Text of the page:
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Canadian Minister of Environment and Climate Change Catherine McKenna and the Chair of the Canadian Transportation Agency (CTA) Dr. Scott Streiner have announced the establishment of a three-member panel to review Canadian National Railway’s (CN) proposed Milton Logistics Hub Project in Ontario. The project, located in Milton, Ontario, about 50 km west of Toronto, would include a railway yard with more than 20 km of track.
The Minister has appointed Lesley Griffiths as the Chair of the Review Panel and Dr. Isobel Heathcote and William McMurray as panel members. McMurray is a member of the CTA and has been assigned by the CTA Chair to decide whether the proposed rail construction should be approved under section 98 of the Canada Transportation Act.
The Agreement to Establish a Joint Process for the Review of the Milton Logistics Hub Project establishes the mandate and authority of the Panel, as well as the procedures and timelines for the conduct of the review. The Panel will conduct an assessment of the environmental effects of the project; consider Aboriginal tradition, comments received from the public and mitigation measures; conclude whether the project is likely to cause adverse effects; and identify required follow-up programs.
Information will be gathered to assist the CTA in its assessment of the reasonableness of the location of the new rail lines, the requirements for the railway operations and the interests of the localities that could be affected by the lines.
Alstom will supply 20 MP14 metros consisting of 6 cars each to Régie Autonome des Transports Parisiens (RATP) and Autorité Organisatrice des Transports d’Ile-de-France (STIF), which will both fund 50 percent of the order. The contract is worth 163 million euros.
The order is part of an option exercise of the MP14 framework contract signed in January 2015 between the RATP (mandated by the STIF and the SGP) and Alstom for the delivery of up to 217 MP14 trains over 15 years for a total amount of over 2 billion euros.
“Alstom is delighted to receive an additional order for this material, which will mobilize the entire French railway industry,” said Jean-Baptiste Eyméoud, Alstom France general director. “This metro contains numerous innovations, in particular related to reductions in energy consumption and total cost of ownership.”
The MP14 trains will be placed into service on Paris line 4, increasing the capacity and quality of transport on the line, with a targeted global service equivalent to that of line 1. The trains have been redesigned to enable full passenger circulation and feature air conditioning and audio-visual information, LED lighting and video protection. The material for the new trains represents a 20 percent reduction in energy consumption compared to the previous generation. The trains have 100 percent electric braking that recovers energy that is put back into the electrical system.
The vehicles will be manufactured at the seven Alstom France manufacturing sites.
The Board of Directors of Texas Central Partners, LLC (Texas Central), the company developing a new high-speed train that will connect North Texas, the Brazos Valley and Houston, has named Carlos F. Aguilar chief executive officer of Texas Central and its subsidiaries, effective December 12, 2016. Tim Keith will be president, leading capital raising and external affairs.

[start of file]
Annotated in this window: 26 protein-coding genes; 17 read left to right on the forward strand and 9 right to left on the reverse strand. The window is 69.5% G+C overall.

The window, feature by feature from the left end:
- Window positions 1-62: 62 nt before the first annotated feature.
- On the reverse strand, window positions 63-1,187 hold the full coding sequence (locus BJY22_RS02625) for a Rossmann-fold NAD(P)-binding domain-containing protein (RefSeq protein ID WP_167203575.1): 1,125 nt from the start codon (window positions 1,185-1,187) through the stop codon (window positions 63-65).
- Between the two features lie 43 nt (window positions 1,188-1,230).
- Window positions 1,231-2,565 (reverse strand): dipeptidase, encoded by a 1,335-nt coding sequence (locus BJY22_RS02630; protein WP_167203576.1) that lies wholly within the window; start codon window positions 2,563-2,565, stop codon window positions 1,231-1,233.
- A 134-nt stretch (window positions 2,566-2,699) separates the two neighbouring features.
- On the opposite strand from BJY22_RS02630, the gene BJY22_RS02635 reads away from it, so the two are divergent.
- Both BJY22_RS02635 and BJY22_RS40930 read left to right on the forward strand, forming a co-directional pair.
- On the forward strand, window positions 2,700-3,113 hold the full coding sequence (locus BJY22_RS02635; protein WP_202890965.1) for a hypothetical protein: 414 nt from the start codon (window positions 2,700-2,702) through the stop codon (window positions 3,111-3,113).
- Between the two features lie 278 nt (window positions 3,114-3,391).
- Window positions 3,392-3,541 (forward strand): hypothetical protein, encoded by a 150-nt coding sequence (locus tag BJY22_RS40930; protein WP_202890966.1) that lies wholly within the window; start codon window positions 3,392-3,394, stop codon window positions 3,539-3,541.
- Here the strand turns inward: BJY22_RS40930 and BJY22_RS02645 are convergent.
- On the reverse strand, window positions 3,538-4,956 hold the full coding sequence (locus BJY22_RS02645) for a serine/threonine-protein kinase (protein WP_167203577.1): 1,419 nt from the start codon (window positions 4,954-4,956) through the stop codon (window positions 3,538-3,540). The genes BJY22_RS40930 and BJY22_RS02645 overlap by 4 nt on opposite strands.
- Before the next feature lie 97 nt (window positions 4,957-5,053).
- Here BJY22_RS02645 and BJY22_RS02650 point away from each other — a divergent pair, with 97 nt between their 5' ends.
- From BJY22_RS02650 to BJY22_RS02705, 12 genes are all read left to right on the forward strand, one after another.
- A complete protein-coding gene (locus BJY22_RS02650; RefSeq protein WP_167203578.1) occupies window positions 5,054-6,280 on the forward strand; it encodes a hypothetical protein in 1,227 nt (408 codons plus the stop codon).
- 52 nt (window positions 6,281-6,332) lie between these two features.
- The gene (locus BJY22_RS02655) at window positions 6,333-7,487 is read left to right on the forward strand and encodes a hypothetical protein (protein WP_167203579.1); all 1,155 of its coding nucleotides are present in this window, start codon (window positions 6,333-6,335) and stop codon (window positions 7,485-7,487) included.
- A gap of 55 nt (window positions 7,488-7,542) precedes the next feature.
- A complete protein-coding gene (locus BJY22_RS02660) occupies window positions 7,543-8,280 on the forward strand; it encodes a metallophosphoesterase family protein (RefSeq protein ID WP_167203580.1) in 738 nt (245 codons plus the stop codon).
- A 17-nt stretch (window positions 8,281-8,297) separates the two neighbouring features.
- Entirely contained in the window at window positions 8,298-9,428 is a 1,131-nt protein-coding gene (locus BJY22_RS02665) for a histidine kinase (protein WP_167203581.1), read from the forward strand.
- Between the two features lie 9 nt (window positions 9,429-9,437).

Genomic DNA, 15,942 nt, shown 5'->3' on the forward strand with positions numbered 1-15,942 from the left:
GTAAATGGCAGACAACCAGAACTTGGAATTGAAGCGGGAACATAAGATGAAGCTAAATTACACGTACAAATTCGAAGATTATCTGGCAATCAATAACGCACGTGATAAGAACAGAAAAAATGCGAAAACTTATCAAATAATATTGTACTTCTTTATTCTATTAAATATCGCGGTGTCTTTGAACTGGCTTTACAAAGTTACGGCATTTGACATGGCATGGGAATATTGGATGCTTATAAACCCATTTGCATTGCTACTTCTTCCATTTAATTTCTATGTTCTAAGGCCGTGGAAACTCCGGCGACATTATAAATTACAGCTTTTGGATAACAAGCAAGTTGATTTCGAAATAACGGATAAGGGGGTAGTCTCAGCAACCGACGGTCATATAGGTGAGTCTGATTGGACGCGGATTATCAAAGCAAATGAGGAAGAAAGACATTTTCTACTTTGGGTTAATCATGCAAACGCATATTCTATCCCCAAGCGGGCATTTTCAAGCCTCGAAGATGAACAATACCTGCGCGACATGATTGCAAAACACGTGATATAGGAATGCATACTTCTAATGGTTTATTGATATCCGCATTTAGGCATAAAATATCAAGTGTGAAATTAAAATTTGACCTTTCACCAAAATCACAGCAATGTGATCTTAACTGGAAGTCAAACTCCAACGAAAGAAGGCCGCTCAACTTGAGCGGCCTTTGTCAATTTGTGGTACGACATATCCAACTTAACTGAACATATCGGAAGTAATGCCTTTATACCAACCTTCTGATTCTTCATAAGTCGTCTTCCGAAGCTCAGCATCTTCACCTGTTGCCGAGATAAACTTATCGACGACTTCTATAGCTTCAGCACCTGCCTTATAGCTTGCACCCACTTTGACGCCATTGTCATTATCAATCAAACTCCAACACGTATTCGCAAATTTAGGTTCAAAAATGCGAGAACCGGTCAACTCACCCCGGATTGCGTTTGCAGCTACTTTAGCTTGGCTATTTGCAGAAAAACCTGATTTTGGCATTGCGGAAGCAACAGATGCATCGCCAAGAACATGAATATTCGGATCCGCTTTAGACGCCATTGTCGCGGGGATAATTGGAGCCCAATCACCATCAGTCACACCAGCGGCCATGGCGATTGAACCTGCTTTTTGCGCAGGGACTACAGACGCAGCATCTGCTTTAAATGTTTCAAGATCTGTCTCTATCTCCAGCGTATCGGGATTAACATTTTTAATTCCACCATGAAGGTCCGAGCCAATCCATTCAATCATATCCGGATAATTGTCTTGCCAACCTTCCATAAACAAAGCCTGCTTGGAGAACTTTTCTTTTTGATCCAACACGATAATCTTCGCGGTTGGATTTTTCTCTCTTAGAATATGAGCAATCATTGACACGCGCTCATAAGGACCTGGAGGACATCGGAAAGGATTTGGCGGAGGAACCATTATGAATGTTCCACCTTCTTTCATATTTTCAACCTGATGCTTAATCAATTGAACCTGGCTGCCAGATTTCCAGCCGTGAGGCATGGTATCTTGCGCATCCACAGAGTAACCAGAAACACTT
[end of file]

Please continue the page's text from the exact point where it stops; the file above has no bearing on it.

“Carlos brings a significant mix of construction management and engineering experience, making him an ideal fit for our team as we move forward on this transformational project,” said Richard Lawless, chairman of the Texas Central board. “He has proven a leadership record in the management of large-scale infrastructure projects and has excelled in the energy, transportation and rail industries. We look forward to his many contributions as we continue to set the pace on providing a new and much-needed transportation alternative.”
Aguilar, formerly a senior vice president at the engineering company of CH2M Hill, has a background in industrial and infrastructure work. At CH2M, he served on its management committee and was chairman of the CCPP Project Consortium for the Ichthys LNG Facility. Prior to CH2M, he was president of BrightSource Construction Management and senior vice president at BrightSource Energy. Aguilar led the development, engineering, procurement and construction of the company’s portfolio of projects, including the development and construction of Ivanpah Solar Electricity Generating System.
Aguilar held several leadership roles at Bechtel Corp., including principal vice president, Bechtel Power Corp.; president, Bechtel Financing Services; and COO of Bechtel’s United Infrastructure Company. He also served as regional operations manager, chief engineer and environmental officer for the private sector equity and financing arm of the InterAmerican Development Bank Group.
Aguilar earned a Bachelor of Science degree in engineering, mechanical engineering and materials science from Duke University, a Master of Science degree and a Doctor of Philosophy degree in technological economics from the University of Stirling in Scotland.
“The Texas Central project is a once in a lifetime opportunity to develop the country’s first true high-speed train and I look forward to leveraging the great team in place and excited to be a part of it,” stated Aguilar. “This is a project that not only will address the state’s growing transportation demands but also will provide an economic catalyst and jobs in local communities for generations to come.”
Tim Keith has served as the Texas Central CEO For the last 16 months, where he was responsible for managing the development phase of the project, which included planning, government relations, public and business community engagement; regulatory processes; and the raising of equity capital. He will continue as Texas Central president, reporting to Aguilar and will focus on capital markets and financing, operations and external affairs.